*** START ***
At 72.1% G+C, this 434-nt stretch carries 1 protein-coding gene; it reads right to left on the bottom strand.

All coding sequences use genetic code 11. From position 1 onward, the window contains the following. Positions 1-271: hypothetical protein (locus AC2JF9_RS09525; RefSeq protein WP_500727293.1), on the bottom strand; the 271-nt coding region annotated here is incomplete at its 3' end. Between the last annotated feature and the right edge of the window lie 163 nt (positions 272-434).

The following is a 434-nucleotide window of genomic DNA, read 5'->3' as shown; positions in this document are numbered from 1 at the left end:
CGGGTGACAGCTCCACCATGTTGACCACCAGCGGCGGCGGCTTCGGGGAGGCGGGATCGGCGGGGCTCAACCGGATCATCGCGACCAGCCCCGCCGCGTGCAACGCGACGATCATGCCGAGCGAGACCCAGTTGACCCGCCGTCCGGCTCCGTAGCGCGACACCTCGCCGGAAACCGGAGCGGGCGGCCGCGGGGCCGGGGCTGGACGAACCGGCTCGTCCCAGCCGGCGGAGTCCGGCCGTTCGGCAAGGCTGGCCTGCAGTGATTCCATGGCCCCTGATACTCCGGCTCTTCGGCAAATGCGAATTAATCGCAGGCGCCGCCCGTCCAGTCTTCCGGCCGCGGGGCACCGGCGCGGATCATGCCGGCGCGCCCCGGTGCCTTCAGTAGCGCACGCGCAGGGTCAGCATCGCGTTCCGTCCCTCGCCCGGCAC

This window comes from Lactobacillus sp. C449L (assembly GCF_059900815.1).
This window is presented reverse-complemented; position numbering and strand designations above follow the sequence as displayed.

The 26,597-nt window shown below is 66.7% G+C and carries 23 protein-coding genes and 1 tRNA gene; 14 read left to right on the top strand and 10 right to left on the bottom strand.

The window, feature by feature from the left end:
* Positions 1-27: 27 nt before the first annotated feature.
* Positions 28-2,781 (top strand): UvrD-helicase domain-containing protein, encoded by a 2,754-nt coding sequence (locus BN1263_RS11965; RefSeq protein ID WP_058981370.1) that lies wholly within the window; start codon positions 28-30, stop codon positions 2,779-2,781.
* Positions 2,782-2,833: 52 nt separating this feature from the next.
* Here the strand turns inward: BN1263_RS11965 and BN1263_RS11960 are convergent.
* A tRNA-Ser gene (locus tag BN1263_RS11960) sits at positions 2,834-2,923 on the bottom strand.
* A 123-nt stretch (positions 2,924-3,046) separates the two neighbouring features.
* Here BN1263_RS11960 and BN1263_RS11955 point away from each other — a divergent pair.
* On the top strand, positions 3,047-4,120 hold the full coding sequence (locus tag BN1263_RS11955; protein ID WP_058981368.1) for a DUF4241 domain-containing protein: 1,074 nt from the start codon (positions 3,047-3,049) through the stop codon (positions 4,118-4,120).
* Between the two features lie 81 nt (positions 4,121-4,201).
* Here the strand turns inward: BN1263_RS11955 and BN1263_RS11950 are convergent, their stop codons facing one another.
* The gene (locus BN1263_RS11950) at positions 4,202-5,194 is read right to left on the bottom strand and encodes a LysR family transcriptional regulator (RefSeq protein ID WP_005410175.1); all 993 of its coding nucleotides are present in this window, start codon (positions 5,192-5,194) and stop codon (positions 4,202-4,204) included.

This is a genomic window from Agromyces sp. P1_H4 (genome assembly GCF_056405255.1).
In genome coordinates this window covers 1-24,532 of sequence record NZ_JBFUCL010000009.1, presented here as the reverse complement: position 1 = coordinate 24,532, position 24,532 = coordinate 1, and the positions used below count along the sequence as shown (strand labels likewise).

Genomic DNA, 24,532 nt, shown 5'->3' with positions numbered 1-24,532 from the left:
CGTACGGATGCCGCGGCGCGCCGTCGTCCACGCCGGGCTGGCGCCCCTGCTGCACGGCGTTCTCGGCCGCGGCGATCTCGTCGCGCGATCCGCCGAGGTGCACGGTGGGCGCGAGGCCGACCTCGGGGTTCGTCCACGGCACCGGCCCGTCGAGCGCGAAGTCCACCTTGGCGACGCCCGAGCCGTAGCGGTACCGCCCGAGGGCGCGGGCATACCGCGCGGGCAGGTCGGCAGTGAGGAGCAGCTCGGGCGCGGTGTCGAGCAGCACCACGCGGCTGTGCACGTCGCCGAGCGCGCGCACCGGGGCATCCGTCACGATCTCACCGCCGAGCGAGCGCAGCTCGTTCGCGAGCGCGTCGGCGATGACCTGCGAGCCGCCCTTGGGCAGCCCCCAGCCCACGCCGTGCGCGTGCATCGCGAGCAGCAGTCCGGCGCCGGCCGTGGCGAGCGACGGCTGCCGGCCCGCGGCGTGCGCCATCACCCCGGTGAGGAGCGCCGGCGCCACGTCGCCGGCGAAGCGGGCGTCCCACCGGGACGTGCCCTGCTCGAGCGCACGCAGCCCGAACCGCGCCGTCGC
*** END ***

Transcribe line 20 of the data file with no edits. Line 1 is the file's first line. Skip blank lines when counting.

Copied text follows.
This is a genomic window from Agromyces sp. P1_H4 (genome assembly GCF_056405255.1).